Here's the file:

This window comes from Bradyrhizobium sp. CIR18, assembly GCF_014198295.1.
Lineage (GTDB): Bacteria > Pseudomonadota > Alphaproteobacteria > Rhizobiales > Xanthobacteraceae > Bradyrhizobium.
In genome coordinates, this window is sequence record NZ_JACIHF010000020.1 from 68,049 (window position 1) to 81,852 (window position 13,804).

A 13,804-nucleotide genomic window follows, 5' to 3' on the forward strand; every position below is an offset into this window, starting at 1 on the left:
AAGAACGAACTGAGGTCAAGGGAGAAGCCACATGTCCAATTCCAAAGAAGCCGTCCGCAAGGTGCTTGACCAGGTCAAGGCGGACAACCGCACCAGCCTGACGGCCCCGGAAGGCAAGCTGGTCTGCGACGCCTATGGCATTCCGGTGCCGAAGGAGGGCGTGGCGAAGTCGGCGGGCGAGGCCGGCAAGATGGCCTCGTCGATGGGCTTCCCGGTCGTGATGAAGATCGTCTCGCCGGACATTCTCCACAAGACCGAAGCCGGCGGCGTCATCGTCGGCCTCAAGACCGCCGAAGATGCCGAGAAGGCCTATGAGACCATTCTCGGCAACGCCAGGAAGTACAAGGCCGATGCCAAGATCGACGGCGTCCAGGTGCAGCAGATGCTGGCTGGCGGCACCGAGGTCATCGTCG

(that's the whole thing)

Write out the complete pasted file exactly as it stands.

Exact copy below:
This window comes from Bradyrhizobium sp. CIR18, assembly GCF_014198295.1.
Lineage (GTDB): Bacteria > Pseudomonadota > Alphaproteobacteria > Rhizobiales > Xanthobacteraceae > Bradyrhizobium.
In genome coordinates, this window is sequence record NZ_JACIHF010000020.1 from 68,049 (window position 1) to 81,852 (window position 13,804).

A 13,804-nucleotide genomic window follows, 5' to 3' on the forward strand; every position below is an offset into this window, starting at 1 on the left:
AAGAACGAACTGAGGTCAAGGGAGAAGCCACATGTCCAATTCCAAAGAAGCCGTCCGCAAGGTGCTTGACCAGGTCAAGGCGGACAACCGCACCAGCCTGACGGCCCCGGAAGGCAAGCTGGTCTGCGACGCCTATGGCATTCCGGTGCCGAAGGAGGGCGTGGCGAAGTCGGCGGGCGAGGCCGGCAAGATGGCCTCGTCGATGGGCTTCCCGGTCGTGATGAAGATCGTCTCGCCGGACATTCTCCACAAGACCGAAGCCGGCGGCGTCATCGTCGGCCTCAAGACCGCCGAAGATGCCGAGAAGGCCTATGAGACCATTCTCGGCAACGCCAGGAAGTACAAGGCCGATGCCAAGATCGACGGCGTCCAGGTGCAGCAGATGCTGGCTGGCGGCACCGAGGTCATCGTCG